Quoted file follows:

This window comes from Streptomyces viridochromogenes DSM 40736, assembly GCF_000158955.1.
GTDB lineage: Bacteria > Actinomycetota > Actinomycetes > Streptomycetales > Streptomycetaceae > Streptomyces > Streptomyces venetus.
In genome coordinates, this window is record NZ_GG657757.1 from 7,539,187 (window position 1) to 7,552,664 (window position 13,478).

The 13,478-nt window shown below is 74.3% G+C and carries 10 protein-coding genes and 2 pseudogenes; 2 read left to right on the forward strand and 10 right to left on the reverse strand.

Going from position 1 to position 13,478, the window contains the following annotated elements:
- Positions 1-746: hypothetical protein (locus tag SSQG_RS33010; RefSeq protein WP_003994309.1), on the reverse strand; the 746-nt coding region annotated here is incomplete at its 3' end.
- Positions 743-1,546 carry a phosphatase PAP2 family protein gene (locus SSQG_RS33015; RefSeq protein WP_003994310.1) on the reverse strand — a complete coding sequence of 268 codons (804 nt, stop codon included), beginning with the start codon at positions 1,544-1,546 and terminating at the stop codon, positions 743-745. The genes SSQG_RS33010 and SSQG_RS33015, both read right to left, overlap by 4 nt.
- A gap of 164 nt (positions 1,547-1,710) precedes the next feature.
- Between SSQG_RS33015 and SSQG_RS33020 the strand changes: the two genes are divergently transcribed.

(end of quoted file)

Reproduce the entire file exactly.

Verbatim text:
This window comes from Streptomyces viridochromogenes DSM 40736, assembly GCF_000158955.1.
GTDB lineage: Bacteria > Actinomycetota > Actinomycetes > Streptomycetales > Streptomycetaceae > Streptomyces > Streptomyces venetus.
In genome coordinates, this window is record NZ_GG657757.1 from 7,539,187 (window position 1) to 7,552,664 (window position 13,478).

The 13,478-nt window shown below is 74.3% G+C and carries 10 protein-coding genes and 2 pseudogenes; 2 read left to right on the forward strand and 10 right to left on the reverse strand.

Going from position 1 to position 13,478, the window contains the following annotated elements:
- Positions 1-746: hypothetical protein (locus tag SSQG_RS33010; RefSeq protein WP_003994309.1), on the reverse strand; the 746-nt coding region annotated here is incomplete at its 3' end.
- Positions 743-1,546 carry a phosphatase PAP2 family protein gene (locus SSQG_RS33015; RefSeq protein WP_003994310.1) on the reverse strand — a complete coding sequence of 268 codons (804 nt, stop codon included), beginning with the start codon at positions 1,544-1,546 and terminating at the stop codon, positions 743-745. The genes SSQG_RS33010 and SSQG_RS33015, both read right to left, overlap by 4 nt.
- A gap of 164 nt (positions 1,547-1,710) precedes the next feature.
- Between SSQG_RS33015 and SSQG_RS33020 the strand changes: the two genes are divergently transcribed.